How often do you use the word OK? The word OK has become widely popular throughout the world and in many languages as a signal of well-being.
The BBC News Magazine has recently posted an article looking into the origins and usage of the word OK. Although having first appeared in speech in the mid-nineteenth century, the word OK is still only used when speaking English. It is a conversational term that has yet to be accepted by written English. The BBC notes,
You won’t find OK in prepared speeches. Indeed, most formal speeches and reports are free of OK. Modern English translations of the Bible remain almost entirely OK-free. Many a published book has not a single instance of OK.*
Everyone uses the word on a daily basis but not in formal writing.
There are also symbols and hand gestures to say OK. Even though they won’t say it in a speech, heads of state use symbols that also mean OK.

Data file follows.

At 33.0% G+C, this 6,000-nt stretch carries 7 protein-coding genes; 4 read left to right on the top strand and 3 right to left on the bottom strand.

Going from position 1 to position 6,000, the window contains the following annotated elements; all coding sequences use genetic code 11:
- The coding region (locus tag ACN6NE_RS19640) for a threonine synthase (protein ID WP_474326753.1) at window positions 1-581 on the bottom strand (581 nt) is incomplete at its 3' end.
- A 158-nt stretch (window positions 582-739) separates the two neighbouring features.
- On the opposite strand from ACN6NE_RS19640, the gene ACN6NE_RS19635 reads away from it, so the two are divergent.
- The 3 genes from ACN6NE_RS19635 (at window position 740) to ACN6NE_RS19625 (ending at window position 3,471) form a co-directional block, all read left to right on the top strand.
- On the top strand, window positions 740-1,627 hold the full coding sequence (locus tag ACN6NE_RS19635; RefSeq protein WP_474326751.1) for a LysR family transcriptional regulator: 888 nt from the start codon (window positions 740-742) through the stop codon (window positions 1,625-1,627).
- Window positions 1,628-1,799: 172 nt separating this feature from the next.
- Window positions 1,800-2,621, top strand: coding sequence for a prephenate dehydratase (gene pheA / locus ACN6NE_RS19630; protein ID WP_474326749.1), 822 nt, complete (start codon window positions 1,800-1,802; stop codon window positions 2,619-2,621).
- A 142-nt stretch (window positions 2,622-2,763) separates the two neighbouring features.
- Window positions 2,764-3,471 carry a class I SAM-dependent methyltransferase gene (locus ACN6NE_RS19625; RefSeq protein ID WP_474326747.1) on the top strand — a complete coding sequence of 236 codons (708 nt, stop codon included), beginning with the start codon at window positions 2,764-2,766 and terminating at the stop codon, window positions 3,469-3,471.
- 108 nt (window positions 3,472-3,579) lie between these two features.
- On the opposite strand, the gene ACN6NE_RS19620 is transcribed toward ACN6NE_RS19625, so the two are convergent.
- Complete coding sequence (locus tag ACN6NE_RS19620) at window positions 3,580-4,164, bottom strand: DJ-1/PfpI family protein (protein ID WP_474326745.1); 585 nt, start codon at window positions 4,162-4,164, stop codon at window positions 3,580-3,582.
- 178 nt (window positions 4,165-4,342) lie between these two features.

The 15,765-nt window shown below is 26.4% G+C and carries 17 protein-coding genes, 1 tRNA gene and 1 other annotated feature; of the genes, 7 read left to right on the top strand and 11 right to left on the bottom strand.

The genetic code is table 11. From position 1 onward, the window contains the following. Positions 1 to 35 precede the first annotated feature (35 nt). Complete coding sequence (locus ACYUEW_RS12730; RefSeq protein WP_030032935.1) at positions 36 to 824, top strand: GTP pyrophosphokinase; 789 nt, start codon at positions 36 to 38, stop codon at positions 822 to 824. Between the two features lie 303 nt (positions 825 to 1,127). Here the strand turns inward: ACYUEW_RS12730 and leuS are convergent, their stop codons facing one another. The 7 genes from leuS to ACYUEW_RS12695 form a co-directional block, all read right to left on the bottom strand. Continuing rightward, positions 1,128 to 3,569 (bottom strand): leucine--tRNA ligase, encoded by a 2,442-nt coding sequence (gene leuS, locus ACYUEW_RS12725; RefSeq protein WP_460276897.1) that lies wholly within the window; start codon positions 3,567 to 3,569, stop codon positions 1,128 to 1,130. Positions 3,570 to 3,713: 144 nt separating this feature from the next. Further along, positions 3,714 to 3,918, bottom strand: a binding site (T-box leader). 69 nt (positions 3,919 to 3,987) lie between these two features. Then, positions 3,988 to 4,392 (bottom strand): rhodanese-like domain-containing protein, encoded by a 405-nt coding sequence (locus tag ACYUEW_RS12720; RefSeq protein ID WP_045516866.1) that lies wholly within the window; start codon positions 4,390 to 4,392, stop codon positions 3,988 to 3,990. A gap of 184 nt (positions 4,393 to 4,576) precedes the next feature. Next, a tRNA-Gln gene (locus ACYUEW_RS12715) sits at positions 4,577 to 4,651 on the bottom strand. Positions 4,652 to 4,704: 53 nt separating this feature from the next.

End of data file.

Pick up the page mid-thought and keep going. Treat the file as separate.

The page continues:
Bill Clinton giving a thumbs up which also indicates OK:
Often – (adverb) many times : on many occasions.
Widely – (adverb) over or through a wide area : in or to many places.
Origins – (noun) the point or place where something begins or is created : the source or cause of something.
Usage – (noun) the act of using something.
Century – (noun) a period of 100 years counted from the beginning of the Christian era.
Conversational – (adjective) relating to or suggesting informal talk : relating to or suggesting conversation.
Speech – (noun) a spoken expression of ideas, opinions, etc., that is made by someone who is speaking in front of a group of people.
Gestures – (noun) a movement of your body (especially of your hands and arms) that shows or emphasizes an idea or a feeling.
Head of state – (noun) individual that serves as the chief public representative of a monarchy, republic, federation, commonwealth or other kind of state.
Indicates – (verb) to show (something).
*“How ‘OK’ took over the world,” BBC News Magazine, accessed February 18, 2011, http://www.bbc.co.uk/news/magazine-12503686.